In Europe, development of the Sierra continued and three Cosworth-powered models were made available that were nearly super-cars. Though most sales centered around the more pragmatic Sierras that could be used for day-to-day transport. That is what most diecast manufacturers also produced and with this in mind, let's have a look at what was made in the way of small scale Sierras.

After producing a thoroughly boring model of the Cortina Mark IV, Matchbox thankfully selected a more enticing car to be its next miniature Ford offering: the Sierra XR4i. An interesting model due to the turmoil the Matchbox brand was undergoing at the time, early versions were among the very last of the 1-75 series models to be made in England by Lesney while later castings were produced in both Macau and China by Universal and Tyco. Probably the best small scale model of the unconventional XR4i coupe, this casting has witnessed a very long life for a diecast toy and has been sold in a wide array of paint and wheel variations along with battery-powered Police versions that provide flashing lights and a realistic sounding siren sound effect. Despite the fact that it never had much in the way of gimmicks, it more than made up for the lack of opening apertures with its spot-on accurate body shape and correctly sized wheels.

Apparently, collector's and children were not the only people who were impressed with Matchbox's Sierra as two obvious copies of the model appeared not long after the original. Of the knock-offs, M.C. Toys' (later Maisto's) XR4i nearly rivaled the Matchbox release in its accuracy and quality of manufacture. Like the model that inspired it, M.C.'s Sierra offered no operating features and made use of more plastic in its chassis. As might be expected, versions of this model sold in the U.S. (and perhaps elsewhere) were tampoed with "Merkur XR4Ti" markings on their bonnets while the baseplate displayed an odd mix of the car's original European designation combined with that of the American-market Merkur: "Ford Sierra XR4Ti." While Maisto has graduated to producing grander things than Matchbox imitations, the Welly-produced "Speed Wheels" series of miniatures offered by the Walgreens drug store chain has soldiered on for years by marketing a wide variety of counterfeits than can be readily identified. One such model is a Sierra XR4i that is a straight ahead copy of Matchbox's original. Always cheaply made and typically poorly painted, this miniature is to be congratulated for presenting a relatively well-done scale version of the actual car's trademark double rear spoilers. Although it is nowhere identified as a Ford, Welly's Sierra did sport the letters "XR4i" emblazoned upon a blue oval on the model's bonnet.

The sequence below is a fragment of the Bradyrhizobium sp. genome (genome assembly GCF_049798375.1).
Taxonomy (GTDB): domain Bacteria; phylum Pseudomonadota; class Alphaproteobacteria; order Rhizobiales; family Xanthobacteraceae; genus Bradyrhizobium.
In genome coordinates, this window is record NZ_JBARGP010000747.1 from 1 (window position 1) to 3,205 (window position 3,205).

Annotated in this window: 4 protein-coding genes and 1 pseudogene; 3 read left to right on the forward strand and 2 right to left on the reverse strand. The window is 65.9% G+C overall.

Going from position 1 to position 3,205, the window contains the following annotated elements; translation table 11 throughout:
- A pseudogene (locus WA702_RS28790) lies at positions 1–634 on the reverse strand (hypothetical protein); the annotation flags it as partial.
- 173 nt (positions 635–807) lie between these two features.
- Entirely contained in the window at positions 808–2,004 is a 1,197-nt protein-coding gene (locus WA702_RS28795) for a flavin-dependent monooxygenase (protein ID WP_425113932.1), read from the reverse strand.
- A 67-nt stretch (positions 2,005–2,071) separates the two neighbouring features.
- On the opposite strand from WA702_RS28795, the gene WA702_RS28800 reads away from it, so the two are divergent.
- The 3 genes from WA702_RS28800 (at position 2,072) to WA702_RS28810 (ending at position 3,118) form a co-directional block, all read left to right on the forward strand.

Perhaps one of the most obscure Sierra XR4i models to be produced came from the Argentinean Buby concern. Although the majority of Buby's models are well-proportioned miniatures of cars that other manufacturers have almost always neglected to cast, their Sierra leaves room for improvement; while the overall shape is accurate, the front axle is set too far back from the car's nose, thereby destroying the model's entire continuity of line.

Strangely and almost as if an underground conspiracy had swept through the industry, no less than five diecast manufacturers produced miniatures of the 5-door hatchback Sierra rather than the rakish XR4i. Corgi Juniors' Sierra is one such example and despite Swansea's attempts to make the model more interesting with racing and rally graphics, opening front doors were the most exciting aspect of this otherwise lifeless model. Of course, the little Sierra did come equipped with a tow hook, allowing a variety of other more interesting forms of transportation (such as motorboats and motorcycles) to be dragged behind. Curiously, this model was one of a limited number of castings from the old Corgi Juniors range to be incorporated into the Hot Wheels line-up when Mattel acquired the rights to these miniatures from Corgi. Presented in silver and again with racing decorations and blue ovals, the "new" Hot Wheels Sierra rode on slightly larger 5-spoke wheels than its predecessor that helped to improve the model's appearance.